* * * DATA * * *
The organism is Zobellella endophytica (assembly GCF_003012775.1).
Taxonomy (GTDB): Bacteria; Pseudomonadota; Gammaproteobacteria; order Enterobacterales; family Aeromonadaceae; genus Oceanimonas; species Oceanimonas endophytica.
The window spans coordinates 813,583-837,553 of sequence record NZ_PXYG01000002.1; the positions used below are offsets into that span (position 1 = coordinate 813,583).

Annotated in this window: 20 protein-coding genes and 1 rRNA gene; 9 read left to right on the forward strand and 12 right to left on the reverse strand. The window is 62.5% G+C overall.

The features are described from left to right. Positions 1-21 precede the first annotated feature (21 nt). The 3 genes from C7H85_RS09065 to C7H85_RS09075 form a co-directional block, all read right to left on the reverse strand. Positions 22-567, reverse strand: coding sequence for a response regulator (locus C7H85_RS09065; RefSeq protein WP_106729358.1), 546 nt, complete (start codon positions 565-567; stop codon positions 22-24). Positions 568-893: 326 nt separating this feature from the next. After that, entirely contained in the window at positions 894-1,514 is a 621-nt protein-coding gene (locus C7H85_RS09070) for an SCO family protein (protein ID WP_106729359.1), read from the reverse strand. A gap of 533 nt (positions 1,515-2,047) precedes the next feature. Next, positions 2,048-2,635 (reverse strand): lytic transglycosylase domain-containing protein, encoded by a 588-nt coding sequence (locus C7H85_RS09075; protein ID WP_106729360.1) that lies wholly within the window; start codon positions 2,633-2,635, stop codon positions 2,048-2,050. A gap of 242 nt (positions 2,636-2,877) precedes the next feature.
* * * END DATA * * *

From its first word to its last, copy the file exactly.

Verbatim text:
The organism is Zobellella endophytica (assembly GCF_003012775.1).
Taxonomy (GTDB): Bacteria; Pseudomonadota; Gammaproteobacteria; order Enterobacterales; family Aeromonadaceae; genus Oceanimonas; species Oceanimonas endophytica.
The window spans coordinates 813,583-837,553 of sequence record NZ_PXYG01000002.1; the positions used below are offsets into that span (position 1 = coordinate 813,583).

Annotated in this window: 20 protein-coding genes and 1 rRNA gene; 9 read left to right on the forward strand and 12 right to left on the reverse strand. The window is 62.5% G+C overall.

The features are described from left to right. Positions 1-21 precede the first annotated feature (21 nt). The 3 genes from C7H85_RS09065 to C7H85_RS09075 form a co-directional block, all read right to left on the reverse strand. Positions 22-567, reverse strand: coding sequence for a response regulator (locus C7H85_RS09065; RefSeq protein WP_106729358.1), 546 nt, complete (start codon positions 565-567; stop codon positions 22-24). Positions 568-893: 326 nt separating this feature from the next. After that, entirely contained in the window at positions 894-1,514 is a 621-nt protein-coding gene (locus C7H85_RS09070) for an SCO family protein (protein ID WP_106729359.1), read from the reverse strand. A gap of 533 nt (positions 1,515-2,047) precedes the next feature. Next, positions 2,048-2,635 (reverse strand): lytic transglycosylase domain-containing protein, encoded by a 588-nt coding sequence (locus C7H85_RS09075; protein ID WP_106729360.1) that lies wholly within the window; start codon positions 2,633-2,635, stop codon positions 2,048-2,050. A gap of 242 nt (positions 2,636-2,877) precedes the next feature.